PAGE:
last time edited: 2017-02-22
This is not a post about essential commands! For essential commands you can have a look at the Linux Pocket Guide or The Linux Command Line Beginner's Guide. This is about commands I - having worked with linux for some years now - didn't know about, and after learning about them, found them awesome.
All the years you have been annoyed having forgotten to type sudo... Now the problem simply disappears:
will run the last command you typed (!!) with sudo rights.
An even more advanced version: the fuck command
Display weather information on the console with:
Display your external IP:
wget http://ipinfo.io/ip -qO -
Both of them are candidates for custom commands.
A really helpful set of parameters for du:
du -hsc *
Sometimes it can be a hazzle to exchange files with a colleague on another computer. Connected to the same network? Got python installed? Just type
python -m SimpleHTTPServer
... and your directory (including subfolders) will be provided by the SimpleHTTPServer at yourIP:8000 (for which you might have to set a temporary allow rule in your firewall)
The following commands are more a plaything. Also (therefore) they have to be installed with your package manager:
fortune | cowsay
and wait till something is written to syslog or eg mount a device)
espeak "give it a try"
tail /var/log/syslog -n 1 -f | espeak
cmatrix | espeak
Not strictly a command, but still fun: You can activate insulting "wrong password" messages when promted for sudo password. In your
/etc/sudoers file you have to add:
terminal multiplexer described here:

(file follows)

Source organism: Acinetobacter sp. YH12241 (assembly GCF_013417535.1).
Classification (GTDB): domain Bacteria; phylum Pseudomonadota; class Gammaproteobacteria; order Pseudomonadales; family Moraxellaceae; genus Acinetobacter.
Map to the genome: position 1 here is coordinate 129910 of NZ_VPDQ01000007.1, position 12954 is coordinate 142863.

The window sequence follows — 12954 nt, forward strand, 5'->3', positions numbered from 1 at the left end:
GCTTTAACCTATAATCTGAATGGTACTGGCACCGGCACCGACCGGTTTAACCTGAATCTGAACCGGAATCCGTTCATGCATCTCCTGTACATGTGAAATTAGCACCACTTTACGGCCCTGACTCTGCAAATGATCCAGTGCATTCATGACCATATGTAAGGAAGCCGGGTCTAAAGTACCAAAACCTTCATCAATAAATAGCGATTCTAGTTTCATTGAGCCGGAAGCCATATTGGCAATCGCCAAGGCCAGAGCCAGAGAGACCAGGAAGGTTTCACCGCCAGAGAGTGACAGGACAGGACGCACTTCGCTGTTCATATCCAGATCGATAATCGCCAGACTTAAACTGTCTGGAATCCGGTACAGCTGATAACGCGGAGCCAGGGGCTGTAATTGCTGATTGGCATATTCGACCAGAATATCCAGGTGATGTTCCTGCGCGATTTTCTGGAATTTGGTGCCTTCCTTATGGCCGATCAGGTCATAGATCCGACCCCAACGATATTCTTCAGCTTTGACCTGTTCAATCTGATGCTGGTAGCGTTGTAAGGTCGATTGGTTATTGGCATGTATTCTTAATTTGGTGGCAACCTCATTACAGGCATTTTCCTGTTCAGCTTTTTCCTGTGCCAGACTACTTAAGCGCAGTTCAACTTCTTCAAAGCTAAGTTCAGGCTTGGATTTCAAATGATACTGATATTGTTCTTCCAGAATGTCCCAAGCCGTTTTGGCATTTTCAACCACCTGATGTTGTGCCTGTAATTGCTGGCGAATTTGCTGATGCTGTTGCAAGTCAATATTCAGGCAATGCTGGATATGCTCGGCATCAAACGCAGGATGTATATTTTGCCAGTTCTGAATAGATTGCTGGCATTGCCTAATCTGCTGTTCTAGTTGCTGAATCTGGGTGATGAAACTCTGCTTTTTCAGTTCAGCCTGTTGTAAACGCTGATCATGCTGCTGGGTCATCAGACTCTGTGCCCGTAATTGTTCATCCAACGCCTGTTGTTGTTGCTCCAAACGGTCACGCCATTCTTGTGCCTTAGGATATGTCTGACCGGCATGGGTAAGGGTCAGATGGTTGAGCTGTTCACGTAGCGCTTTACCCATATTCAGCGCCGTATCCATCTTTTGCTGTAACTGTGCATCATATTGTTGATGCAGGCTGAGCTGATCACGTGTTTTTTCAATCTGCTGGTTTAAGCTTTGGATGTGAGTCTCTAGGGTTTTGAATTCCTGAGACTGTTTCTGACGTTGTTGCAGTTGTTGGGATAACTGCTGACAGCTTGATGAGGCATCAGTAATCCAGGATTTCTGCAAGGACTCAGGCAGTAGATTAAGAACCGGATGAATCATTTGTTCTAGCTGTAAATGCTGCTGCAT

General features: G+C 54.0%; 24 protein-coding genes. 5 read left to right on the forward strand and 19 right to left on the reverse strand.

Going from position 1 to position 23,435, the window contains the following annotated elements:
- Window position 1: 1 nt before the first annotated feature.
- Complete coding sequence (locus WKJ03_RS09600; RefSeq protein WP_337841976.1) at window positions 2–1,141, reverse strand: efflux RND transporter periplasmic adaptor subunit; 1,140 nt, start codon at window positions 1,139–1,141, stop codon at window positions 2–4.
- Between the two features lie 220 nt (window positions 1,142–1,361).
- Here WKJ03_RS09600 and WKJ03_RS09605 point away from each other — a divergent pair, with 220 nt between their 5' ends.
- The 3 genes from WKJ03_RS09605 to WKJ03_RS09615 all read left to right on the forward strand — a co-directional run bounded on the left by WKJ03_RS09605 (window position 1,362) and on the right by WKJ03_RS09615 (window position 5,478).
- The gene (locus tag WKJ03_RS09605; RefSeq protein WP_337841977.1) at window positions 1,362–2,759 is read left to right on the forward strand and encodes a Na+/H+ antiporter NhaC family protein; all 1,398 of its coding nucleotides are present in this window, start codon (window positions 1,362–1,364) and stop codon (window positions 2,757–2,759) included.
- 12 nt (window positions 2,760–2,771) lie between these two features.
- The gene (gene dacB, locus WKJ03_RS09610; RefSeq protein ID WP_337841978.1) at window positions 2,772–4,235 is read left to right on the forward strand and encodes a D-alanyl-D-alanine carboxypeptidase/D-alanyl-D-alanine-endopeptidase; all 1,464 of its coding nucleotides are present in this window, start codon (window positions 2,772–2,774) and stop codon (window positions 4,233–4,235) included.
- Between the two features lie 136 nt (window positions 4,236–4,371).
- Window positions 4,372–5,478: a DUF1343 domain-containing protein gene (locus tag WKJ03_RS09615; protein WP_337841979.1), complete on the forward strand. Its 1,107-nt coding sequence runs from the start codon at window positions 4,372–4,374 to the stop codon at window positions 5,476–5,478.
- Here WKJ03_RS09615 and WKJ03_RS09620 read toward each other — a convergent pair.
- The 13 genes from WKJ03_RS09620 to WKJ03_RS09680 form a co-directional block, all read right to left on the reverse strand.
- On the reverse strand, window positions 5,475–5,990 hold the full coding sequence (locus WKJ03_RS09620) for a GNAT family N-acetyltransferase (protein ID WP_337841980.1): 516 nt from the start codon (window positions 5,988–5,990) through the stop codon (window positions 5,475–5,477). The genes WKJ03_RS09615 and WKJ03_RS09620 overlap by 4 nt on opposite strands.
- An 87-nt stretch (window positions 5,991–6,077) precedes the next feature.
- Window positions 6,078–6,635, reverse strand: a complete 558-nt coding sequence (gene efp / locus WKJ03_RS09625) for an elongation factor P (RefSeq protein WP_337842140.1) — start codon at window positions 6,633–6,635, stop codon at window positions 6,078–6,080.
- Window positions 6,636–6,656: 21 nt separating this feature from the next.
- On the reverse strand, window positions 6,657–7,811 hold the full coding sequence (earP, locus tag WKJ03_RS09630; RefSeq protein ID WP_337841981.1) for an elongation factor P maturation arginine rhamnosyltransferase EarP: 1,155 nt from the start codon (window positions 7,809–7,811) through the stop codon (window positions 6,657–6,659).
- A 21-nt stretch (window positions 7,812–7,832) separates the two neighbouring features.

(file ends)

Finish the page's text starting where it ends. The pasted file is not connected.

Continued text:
network monitor (there are several but iftop has a low cpu profile):
fancy version of tail (alternatively you could also give tail -f | espeak a try):
multitail -f /var/log/syslog
(in Arch Linux this would be journalctl -f without any tail)
I usually open a tty, split it with tmux or screen and run the programs above in different sections.
vim with vundle and jedi as described here
web browser (which compared to elinks supports images)
navigation in split screen:
set the following in your .vimrc
nnoremap <C-J> <C-W><C-J>
nnoremap <C-K> <C-W><C-K>
nnoremap <C-L> <C-W><C-L>
nnoremap <C-H> <C-W><C-H>
to achieve easier navigation between split screens with Ctrl+h, Ctrl+j, Ctrl+k, Ctrl+l
open a browsable directory tree in vim
Copying to and from vim
if your vim supports +clipboard and +xterm_clipboard you are ready to go, otherwise you might want to consider installing vim-gtk
Copy from vim to another program
Paste to vim
"+gP or just use middle mouse button or
You could also define your own shortcuts to be able to use ctrl+y (or c) and ctrl+p (or v) with the following entry to your .vimrc
nnoremap <C-y> "+y
nnoremap <C-p> "+gP
I got this from the Unix haters handbook: please look it up there. In short - in Linux you can name files without restrictions. So you can name a file "-i". Now the fun part: if you try to move this file in shell with the mv command this will be recongnized as "mv -i". Also: this will also affect you when deleting all the files in the directory with an asterisk:
Also you might want to read about forkbombs for the bash.
To be continued ...